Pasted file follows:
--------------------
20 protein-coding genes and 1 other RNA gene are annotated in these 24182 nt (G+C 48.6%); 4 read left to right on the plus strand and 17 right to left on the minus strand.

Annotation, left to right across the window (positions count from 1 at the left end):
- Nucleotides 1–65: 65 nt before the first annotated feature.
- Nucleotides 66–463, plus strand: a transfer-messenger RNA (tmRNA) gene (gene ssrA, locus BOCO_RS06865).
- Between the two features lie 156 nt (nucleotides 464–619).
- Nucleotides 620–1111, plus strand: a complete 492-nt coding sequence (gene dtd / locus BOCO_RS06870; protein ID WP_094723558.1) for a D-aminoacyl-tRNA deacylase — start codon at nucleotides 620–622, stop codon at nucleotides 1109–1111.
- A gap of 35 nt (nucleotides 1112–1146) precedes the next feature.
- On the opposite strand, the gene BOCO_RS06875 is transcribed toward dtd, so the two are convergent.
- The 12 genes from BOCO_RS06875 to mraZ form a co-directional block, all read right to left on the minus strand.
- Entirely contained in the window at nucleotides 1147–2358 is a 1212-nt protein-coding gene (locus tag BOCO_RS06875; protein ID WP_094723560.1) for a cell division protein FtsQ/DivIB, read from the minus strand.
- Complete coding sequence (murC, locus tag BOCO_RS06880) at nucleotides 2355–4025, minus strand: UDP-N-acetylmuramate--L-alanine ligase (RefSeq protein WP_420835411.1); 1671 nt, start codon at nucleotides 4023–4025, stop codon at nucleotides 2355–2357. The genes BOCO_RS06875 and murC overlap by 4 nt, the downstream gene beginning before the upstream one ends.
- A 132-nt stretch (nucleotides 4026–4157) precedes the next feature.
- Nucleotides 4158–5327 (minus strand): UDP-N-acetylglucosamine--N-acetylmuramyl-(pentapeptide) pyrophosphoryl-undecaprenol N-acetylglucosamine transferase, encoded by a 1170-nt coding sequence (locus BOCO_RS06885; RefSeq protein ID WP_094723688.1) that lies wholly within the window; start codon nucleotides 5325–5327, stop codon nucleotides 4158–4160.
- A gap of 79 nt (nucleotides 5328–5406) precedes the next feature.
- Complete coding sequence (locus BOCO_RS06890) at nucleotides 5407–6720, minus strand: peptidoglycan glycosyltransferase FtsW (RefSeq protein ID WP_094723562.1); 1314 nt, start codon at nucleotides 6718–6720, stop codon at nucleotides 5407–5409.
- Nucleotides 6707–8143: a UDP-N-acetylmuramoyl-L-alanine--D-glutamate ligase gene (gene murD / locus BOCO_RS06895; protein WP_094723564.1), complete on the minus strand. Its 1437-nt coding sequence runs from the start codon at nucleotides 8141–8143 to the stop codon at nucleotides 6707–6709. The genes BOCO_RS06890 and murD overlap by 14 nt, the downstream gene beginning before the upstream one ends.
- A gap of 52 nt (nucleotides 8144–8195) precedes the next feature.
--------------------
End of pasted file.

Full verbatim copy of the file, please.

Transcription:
20 protein-coding genes and 1 other RNA gene are annotated in these 24182 nt (G+C 48.6%); 4 read left to right on the plus strand and 17 right to left on the minus strand.

Annotation, left to right across the window (positions count from 1 at the left end):
- Nucleotides 1–65: 65 nt before the first annotated feature.
- Nucleotides 66–463, plus strand: a transfer-messenger RNA (tmRNA) gene (gene ssrA, locus BOCO_RS06865).
- Between the two features lie 156 nt (nucleotides 464–619).
- Nucleotides 620–1111, plus strand: a complete 492-nt coding sequence (gene dtd / locus BOCO_RS06870; protein ID WP_094723558.1) for a D-aminoacyl-tRNA deacylase — start codon at nucleotides 620–622, stop codon at nucleotides 1109–1111.
- A gap of 35 nt (nucleotides 1112–1146) precedes the next feature.
- On the opposite strand, the gene BOCO_RS06875 is transcribed toward dtd, so the two are convergent.
- The 12 genes from BOCO_RS06875 to mraZ form a co-directional block, all read right to left on the minus strand.
- Entirely contained in the window at nucleotides 1147–2358 is a 1212-nt protein-coding gene (locus tag BOCO_RS06875; protein ID WP_094723560.1) for a cell division protein FtsQ/DivIB, read from the minus strand.
- Complete coding sequence (murC, locus tag BOCO_RS06880) at nucleotides 2355–4025, minus strand: UDP-N-acetylmuramate--L-alanine ligase (RefSeq protein WP_420835411.1); 1671 nt, start codon at nucleotides 4023–4025, stop codon at nucleotides 2355–2357. The genes BOCO_RS06875 and murC overlap by 4 nt, the downstream gene beginning before the upstream one ends.
- A 132-nt stretch (nucleotides 4026–4157) precedes the next feature.
- Nucleotides 4158–5327 (minus strand): UDP-N-acetylglucosamine--N-acetylmuramyl-(pentapeptide) pyrophosphoryl-undecaprenol N-acetylglucosamine transferase, encoded by a 1170-nt coding sequence (locus BOCO_RS06885; RefSeq protein ID WP_094723688.1) that lies wholly within the window; start codon nucleotides 5325–5327, stop codon nucleotides 4158–4160.
- A gap of 79 nt (nucleotides 5328–5406) precedes the next feature.
- Complete coding sequence (locus BOCO_RS06890) at nucleotides 5407–6720, minus strand: peptidoglycan glycosyltransferase FtsW (RefSeq protein ID WP_094723562.1); 1314 nt, start codon at nucleotides 6718–6720, stop codon at nucleotides 5407–5409.
- Nucleotides 6707–8143: a UDP-N-acetylmuramoyl-L-alanine--D-glutamate ligase gene (gene murD / locus BOCO_RS06895; protein WP_094723564.1), complete on the minus strand. Its 1437-nt coding sequence runs from the start codon at nucleotides 8141–8143 to the stop codon at nucleotides 6707–6709. The genes BOCO_RS06890 and murD overlap by 14 nt, the downstream gene beginning before the upstream one ends.
- A gap of 52 nt (nucleotides 8144–8195) precedes the next feature.